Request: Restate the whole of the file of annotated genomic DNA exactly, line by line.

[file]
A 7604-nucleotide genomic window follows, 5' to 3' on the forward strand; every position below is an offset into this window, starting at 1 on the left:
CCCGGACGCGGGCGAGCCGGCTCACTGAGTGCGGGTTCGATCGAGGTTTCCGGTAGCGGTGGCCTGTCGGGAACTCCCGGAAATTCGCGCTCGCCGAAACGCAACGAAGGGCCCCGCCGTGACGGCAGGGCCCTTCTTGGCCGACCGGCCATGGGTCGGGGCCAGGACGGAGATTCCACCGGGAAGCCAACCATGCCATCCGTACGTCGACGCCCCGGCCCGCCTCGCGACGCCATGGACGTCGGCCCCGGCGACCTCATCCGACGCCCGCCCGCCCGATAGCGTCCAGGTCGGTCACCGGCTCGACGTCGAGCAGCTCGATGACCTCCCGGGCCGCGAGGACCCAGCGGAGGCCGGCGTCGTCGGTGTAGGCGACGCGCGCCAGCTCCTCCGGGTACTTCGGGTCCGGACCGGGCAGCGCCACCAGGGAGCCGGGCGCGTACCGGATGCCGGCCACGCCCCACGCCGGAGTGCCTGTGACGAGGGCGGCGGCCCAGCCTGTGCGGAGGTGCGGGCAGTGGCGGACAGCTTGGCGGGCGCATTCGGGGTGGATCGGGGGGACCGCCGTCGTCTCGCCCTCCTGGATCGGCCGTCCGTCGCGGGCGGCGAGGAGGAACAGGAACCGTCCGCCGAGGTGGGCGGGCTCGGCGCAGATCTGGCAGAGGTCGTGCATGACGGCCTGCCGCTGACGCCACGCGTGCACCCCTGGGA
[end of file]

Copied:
A 7604-nucleotide genomic window follows, 5' to 3' on the forward strand; every position below is an offset into this window, starting at 1 on the left:
CCCGGACGCGGGCGAGCCGGCTCACTGAGTGCGGGTTCGATCGAGGTTTCCGGTAGCGGTGGCCTGTCGGGAACTCCCGGAAATTCGCGCTCGCCGAAACGCAACGAAGGGCCCCGCCGTGACGGCAGGGCCCTTCTTGGCCGACCGGCCATGGGTCGGGGCCAGGACGGAGATTCCACCGGGAAGCCAACCATGCCATCCGTACGTCGACGCCCCGGCCCGCCTCGCGACGCCATGGACGTCGGCCCCGGCGACCTCATCCGACGCCCGCCCGCCCGATAGCGTCCAGGTCGGTCACCGGCTCGACGTCGAGCAGCTCGATGACCTCCCGGGCCGCGAGGACCCAGCGGAGGCCGGCGTCGTCGGTGTAGGCGACGCGCGCCAGCTCCTCCGGGTACTTCGGGTCCGGACCGGGCAGCGCCACCAGGGAGCCGGGCGCGTACCGGATGCCGGCCACGCCCCACGCCGGAGTGCCTGTGACGAGGGCGGCGGCCCAGCCTGTGCGGAGGTGCGGGCAGTGGCGGACAGCTTGGCGGGCGCATTCGGGGTGGATCGGGGGGACCGCCGTCGTCTCGCCCTCCTGGATCGGCCGTCCGTCGCGGGCGGCGAGGAGGAACAGGAACCGTCCGCCGAGGTGGGCGGGCTCGGCGCAGATCTGGCAGAGGTCGTGCATGACGGCCTGCCGCTGACGCCACGCGTGCACCCCTGGGA